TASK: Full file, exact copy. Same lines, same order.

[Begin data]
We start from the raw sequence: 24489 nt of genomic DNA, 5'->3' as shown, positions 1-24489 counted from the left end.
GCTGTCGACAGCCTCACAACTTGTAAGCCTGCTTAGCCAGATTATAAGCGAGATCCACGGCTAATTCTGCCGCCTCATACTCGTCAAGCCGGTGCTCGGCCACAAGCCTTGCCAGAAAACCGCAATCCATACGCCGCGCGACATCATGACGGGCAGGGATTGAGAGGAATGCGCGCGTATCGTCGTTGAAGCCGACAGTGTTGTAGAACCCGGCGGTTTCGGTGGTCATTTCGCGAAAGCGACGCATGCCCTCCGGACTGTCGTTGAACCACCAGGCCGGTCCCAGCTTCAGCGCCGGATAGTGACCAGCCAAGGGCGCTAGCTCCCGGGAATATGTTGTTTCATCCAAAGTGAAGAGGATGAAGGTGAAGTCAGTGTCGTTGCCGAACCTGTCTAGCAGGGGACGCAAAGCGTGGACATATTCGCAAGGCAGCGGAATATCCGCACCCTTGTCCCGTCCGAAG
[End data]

We start from the raw sequence: 24489 nt of genomic DNA, 5'->3' as shown, positions 1-24489 counted from the left end.
GCTGTCGACAGCCTCACAACTTGTAAGCCTGCTTAGCCAGATTATAAGCGAGATCCACGGCTAATTCTGCCGCCTCATACTCGTCAAGCCGGTGCTCGGCCACAAGCCTTGCCAGAAAACCGCAATCCATACGCCGCGCGACATCATGACGGGCAGGGATTGAGAGGAATGCGCGCGTATCGTCGTTGAAGCCGACAGTGTTGTAGAACCCGGCGGTTTCGGTGGTCATTTCGCGAAAGCGACGCATGCCCTCCGGACTGTCGTTGAACCACCAGGCCGGTCCCAGCTTCAGCGCCGGATAGTGACCAGCCAAGGGCGCTAGCTCCCGGGAATATGTTGTTTCATCCAAAGTGAAGAGGATGAAGGTGAAGTCAGTGTCGTTGCCGAACCTGTCTAGCAGGGGACGCAAAGCGTGGACATATTCGCAAGGCAGCGGAATATCCGCACCCTTGTCCCGTCCGAAG